The Supreme Court on Friday allowed the entry of women of all ages in Kerala's Sabarimala temple and said the subversion of women under biological factors cannot be given legitimacy.
The top court, while pronouncing the judgement, said the discrimination of women based on biological factors cannot be constitutionally sustainable.
Until the verdict by a five-judge bench, which gave a 4:1 ruling, women between the ages of 10 and 50 were not permitted in the temple dedicated to Lord Ayyappa owing to 'impurities' of a menstrual cycle.
The five-judge bench consisted of CJI Dipak Misra, Justice DY Chandrachud, Justice Rohinton Nariman, Justice Indu Malhotra and Justice AM Khanwilkar. Malhotra was the only dissenting judge.
During the arguments on Friday, the apex court observed that menstruation is not impure and that a woman's right to pray was equal to that of a man.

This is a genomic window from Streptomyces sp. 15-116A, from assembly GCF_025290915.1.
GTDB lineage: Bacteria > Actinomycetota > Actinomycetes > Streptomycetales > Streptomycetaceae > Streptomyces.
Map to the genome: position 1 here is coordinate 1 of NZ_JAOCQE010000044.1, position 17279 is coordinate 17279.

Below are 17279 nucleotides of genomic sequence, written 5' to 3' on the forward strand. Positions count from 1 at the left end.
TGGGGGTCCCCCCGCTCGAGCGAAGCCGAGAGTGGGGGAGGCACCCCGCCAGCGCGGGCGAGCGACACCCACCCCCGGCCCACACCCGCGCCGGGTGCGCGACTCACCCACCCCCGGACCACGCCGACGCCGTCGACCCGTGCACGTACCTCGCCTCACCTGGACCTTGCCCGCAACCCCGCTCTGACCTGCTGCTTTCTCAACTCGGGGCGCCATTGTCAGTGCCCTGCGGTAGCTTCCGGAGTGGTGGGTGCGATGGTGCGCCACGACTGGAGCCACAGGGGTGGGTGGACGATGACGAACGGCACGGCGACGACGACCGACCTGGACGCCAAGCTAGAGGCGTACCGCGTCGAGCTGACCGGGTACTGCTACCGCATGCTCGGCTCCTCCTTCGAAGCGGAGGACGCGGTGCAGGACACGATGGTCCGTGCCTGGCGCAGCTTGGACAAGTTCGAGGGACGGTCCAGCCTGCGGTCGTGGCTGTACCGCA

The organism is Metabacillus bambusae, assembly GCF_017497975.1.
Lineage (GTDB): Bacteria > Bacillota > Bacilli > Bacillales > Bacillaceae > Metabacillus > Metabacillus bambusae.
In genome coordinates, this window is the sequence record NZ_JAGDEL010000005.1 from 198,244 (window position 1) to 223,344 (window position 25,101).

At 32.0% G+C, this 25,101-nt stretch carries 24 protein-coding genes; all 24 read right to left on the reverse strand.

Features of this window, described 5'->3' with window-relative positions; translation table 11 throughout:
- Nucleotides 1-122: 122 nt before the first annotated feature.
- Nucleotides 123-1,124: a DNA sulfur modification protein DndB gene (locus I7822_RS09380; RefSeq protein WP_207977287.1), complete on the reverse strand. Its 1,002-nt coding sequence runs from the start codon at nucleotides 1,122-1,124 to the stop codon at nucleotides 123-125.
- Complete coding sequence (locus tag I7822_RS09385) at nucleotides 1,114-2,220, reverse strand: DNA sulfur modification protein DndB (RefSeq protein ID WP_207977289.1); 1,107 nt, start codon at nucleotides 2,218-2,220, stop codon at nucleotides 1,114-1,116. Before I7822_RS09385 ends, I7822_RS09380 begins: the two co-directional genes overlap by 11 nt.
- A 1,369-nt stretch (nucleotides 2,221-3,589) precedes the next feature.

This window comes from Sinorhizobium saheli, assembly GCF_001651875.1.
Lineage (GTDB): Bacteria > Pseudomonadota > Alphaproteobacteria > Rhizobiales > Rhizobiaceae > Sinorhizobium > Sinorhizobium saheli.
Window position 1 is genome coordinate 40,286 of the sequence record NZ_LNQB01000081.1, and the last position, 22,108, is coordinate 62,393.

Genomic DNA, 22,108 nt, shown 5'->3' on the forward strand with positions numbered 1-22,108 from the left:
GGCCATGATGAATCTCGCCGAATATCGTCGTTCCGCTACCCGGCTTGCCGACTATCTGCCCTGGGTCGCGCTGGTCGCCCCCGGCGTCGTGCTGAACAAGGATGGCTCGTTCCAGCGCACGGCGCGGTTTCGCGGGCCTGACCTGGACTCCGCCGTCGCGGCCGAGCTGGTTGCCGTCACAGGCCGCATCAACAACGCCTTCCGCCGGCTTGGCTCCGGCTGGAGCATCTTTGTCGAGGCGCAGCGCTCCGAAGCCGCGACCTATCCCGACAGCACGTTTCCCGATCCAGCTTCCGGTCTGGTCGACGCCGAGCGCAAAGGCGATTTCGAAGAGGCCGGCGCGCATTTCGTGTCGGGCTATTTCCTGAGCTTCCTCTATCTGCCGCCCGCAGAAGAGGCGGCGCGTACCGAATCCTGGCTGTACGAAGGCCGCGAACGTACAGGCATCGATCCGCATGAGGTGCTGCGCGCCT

The top court heard the PIL filed by the non-profit body Indian Lawyers Association which sought the entry of all women and girls to the temple dedicated to Lord Ayyappan and challenged Rule 3(b) of the Kerala Hindu Places of Public Worship Rules 1965.
The Kerala High Court had earlier upheld Rule 3(b). The norm allowed restrictions on women of menstruating age from entering temples.
The top court said, "Rule 3(b) violates fundamental rights of women and denudes women of their right to practice religion."
Dissenting judge Malhotra said the notions of rationality and logic cannot be imported for religious practices and with regards to the concept of discrimination, equality cannot be viewed in isolation as it needs to be balanced with the freedom to practice religion.
While Justice Chandrachund said the religion cannot become a cover to deny women the right to seek fulfillment through faith and physiological features are irrelevant for the right to equality.